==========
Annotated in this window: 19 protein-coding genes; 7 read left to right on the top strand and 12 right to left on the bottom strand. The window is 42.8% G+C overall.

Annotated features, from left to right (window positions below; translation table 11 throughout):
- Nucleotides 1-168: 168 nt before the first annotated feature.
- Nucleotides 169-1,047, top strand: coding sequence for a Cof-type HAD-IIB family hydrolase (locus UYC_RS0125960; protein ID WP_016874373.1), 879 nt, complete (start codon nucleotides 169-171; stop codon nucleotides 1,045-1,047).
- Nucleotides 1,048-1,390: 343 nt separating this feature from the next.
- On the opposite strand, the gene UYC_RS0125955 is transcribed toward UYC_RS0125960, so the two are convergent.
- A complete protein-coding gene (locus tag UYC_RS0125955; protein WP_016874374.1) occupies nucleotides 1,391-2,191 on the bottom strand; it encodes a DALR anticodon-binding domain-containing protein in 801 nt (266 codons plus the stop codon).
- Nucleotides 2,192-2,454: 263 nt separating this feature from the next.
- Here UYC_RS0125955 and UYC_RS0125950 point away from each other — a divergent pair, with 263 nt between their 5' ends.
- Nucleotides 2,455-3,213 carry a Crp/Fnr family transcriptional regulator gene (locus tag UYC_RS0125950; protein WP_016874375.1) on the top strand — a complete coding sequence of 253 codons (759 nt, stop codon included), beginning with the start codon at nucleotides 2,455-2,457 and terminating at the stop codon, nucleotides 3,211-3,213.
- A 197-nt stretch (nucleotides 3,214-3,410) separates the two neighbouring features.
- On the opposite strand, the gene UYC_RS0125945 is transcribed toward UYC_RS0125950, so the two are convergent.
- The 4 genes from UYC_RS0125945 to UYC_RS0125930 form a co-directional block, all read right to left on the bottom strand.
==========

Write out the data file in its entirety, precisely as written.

Annotated in this window: 19 protein-coding genes; 7 read left to right on the top strand and 12 right to left on the bottom strand. The window is 42.8% G+C overall.

Annotated features, from left to right (window positions below; translation table 11 throughout):
- Nucleotides 1-168: 168 nt before the first annotated feature.
- Nucleotides 169-1,047, top strand: coding sequence for a Cof-type HAD-IIB family hydrolase (locus UYC_RS0125960; protein ID WP_016874373.1), 879 nt, complete (start codon nucleotides 169-171; stop codon nucleotides 1,045-1,047).
- Nucleotides 1,048-1,390: 343 nt separating this feature from the next.
- On the opposite strand, the gene UYC_RS0125955 is transcribed toward UYC_RS0125960, so the two are convergent.
- A complete protein-coding gene (locus tag UYC_RS0125955; protein WP_016874374.1) occupies nucleotides 1,391-2,191 on the bottom strand; it encodes a DALR anticodon-binding domain-containing protein in 801 nt (266 codons plus the stop codon).
- Nucleotides 2,192-2,454: 263 nt separating this feature from the next.
- Here UYC_RS0125955 and UYC_RS0125950 point away from each other — a divergent pair, with 263 nt between their 5' ends.
- Nucleotides 2,455-3,213 carry a Crp/Fnr family transcriptional regulator gene (locus tag UYC_RS0125950; protein WP_016874375.1) on the top strand — a complete coding sequence of 253 codons (759 nt, stop codon included), beginning with the start codon at nucleotides 2,455-2,457 and terminating at the stop codon, nucleotides 3,211-3,213.
- A 197-nt stretch (nucleotides 3,214-3,410) separates the two neighbouring features.
- On the opposite strand, the gene UYC_RS0125945 is transcribed toward UYC_RS0125950, so the two are convergent.
- The 4 genes from UYC_RS0125945 to UYC_RS0125930 form a co-directional block, all read right to left on the bottom strand.